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Florissant’s History

A walk through Florissant’s history

Key citizens from the community’s past honored with plaques placed throughout the city’s Old Town district
By Nicholas Elmes

It is not hard to find history in Florissant – all you have to do is take a stroll down St. Francis Street to learn something about the men and women who have contributed to the city over the past 241 years.
That is because about 15 years ago a group of citizens and local historians decided to honor key citizens from the community’s past with plaques placed throughout the city’s Old Town district, an effort that has now become known as the Walk Through History.
“People here, their roots run deep,” said Florissant Mayor Tom Schneider. “We have people who have been here for five generations. I think that by recognizing some of the key people from our history by putting it into a permanent plaque that it will inspire good citizenship from people of all ages by reflecting on those who went above and beyond.”
The program was the brainchild of local historian Rosemary Davidson, who is now recognized with her own plaque, and former Mayor Robert Lowery.
“They started out with some of the city’s founding fathers like Commandant Francois Dunegant dit Borosier who was appointed to be the head of the civil and military government of the village of what was then called St. Ferdinand,” said Schneider. “He was the first person who was honored in the Walk Through History. Another of the early ones was Mayor Charles Castello.”
Castello was served as mayor in the 1800s, being elected to the office 27 times and playing a key role in bringing the West End Narrow Gauge Railroad to Florissant.
“We have also honored a number of other mayors who made significant contributions to the progress of the community throughout the community for the past 200 years,” said Schneider, noting that the Walk Through History also honors a variety of businessmen and notable residents from the community. “There is John Mullanphy who was a very wealthy merchant and commodity trader back in the 1800s and gave a lot of his wealth to St. Ferdinand Parish at the time.
“We also honored Johnny Londoff, Sr. who was started a very successful car dealership,” said Schneider. “He was a big booster of the Variety Club which raised money for local charities back in the day and brought people like the Rat Pack to the town. We also have the first woman plumber, Charlotte Ballard, in the state of Missouri who had her own plumbing company here.”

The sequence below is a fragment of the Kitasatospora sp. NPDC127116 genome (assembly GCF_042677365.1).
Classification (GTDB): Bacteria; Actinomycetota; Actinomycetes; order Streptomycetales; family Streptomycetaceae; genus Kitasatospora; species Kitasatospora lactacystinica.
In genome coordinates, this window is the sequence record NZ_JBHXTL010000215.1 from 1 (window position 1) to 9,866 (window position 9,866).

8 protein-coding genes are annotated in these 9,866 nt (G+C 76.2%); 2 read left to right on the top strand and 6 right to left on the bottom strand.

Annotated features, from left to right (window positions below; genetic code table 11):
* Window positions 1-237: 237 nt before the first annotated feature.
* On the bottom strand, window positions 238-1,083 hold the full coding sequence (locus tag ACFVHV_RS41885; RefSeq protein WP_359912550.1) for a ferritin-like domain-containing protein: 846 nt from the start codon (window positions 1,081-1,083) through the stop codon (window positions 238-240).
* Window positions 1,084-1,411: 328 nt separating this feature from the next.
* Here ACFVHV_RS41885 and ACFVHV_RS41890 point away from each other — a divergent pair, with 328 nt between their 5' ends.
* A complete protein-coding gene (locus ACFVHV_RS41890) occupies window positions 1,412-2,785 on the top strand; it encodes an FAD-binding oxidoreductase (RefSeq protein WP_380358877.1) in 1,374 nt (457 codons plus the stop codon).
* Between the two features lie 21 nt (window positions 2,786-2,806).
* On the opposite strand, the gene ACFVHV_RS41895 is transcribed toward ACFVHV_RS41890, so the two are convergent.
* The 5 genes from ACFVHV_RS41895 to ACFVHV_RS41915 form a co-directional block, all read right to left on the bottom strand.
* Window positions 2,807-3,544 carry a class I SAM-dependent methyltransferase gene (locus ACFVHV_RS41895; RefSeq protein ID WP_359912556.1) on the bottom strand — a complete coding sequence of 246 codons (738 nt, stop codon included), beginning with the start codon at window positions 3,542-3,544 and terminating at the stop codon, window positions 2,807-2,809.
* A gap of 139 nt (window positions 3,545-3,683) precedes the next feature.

In total, the Walk Through History currently boasts 26 plaques to key historical figures from the area, but new plaques are added every year.
“We pick who we will honor through a collaboration between local historians,” said Schneider. “I also get recommendations from families and people who have been around for a while, families that have been here for centuries.”
Each plaque is unveiled with a special ceremony during the spring and summer at Florissant’s Wednesday Night Out or, if the honoree was heavily involved in the local Rotary Club, in collaboration with a Rotary Club lunch.
Schneider said this year the city had a unique list of people to honor ranging from historian Gretchen Crank to former president Thomas Jefferson.
“Under his presidency, they acquired the Louisiana Purchase which brought Missouri into the United States,” said Schneider. “We will be putting his plaque at the corner of St. Francis Street and Jefferson Street.”
Schneider said the Walk Through History is a great way of sharing the city’s history with visitors to big events like the Valley of Flowers, the Veteran’s Day Parade, the annual Fall Festival.
“We have 10,000 people walking up and down the street then,” he said. “They get to see a lot of people who have made a significant contribution to the community.”
But the walk is also important for the city’s residents, according to Schneider who said he frequently runs into people who have learned something they did not know from the plaques
“We just put in a plaque for Jay Russell, and some people did not know that he was in the state legislature for 28 years,” said Schneider. “They just thought of him as a tavern owner and for his pizza restaurant.”
He said that the Walk Through History was a way to make sure that the people who really made a difference were not lost to history.
“You might wonder why a street or a building is named for a certain person,” he said. “Maybe people who lived in that lifetime know, but then decades later they don’t know.”
Schneider said that one of the hardest parts of managing the Walk Through History program was figuring out exactly what to put on each plaque.
“Every plaque has to be 75 words so you have to condense someone’s life into just 75 words,” he said. “It is amazing how profound you can be when you have to be concise. You really have to pick out the important things.”
Schneider said his favorite plaques were the ones honoring Saint Rose Philippine Duchesne and Father Pierre-Jean De Smet.
“That was a pretty special friendship that I mention all the time,” said Schneider. “St. Philippine inspired him and he inspired her. There was a great friendship between the two of them. He loved Florissant because it had the quality of hospitality.”
That is a quality that has defined the community for centuries, and all you have to do to learn about it take a stroll down St. Francis Street.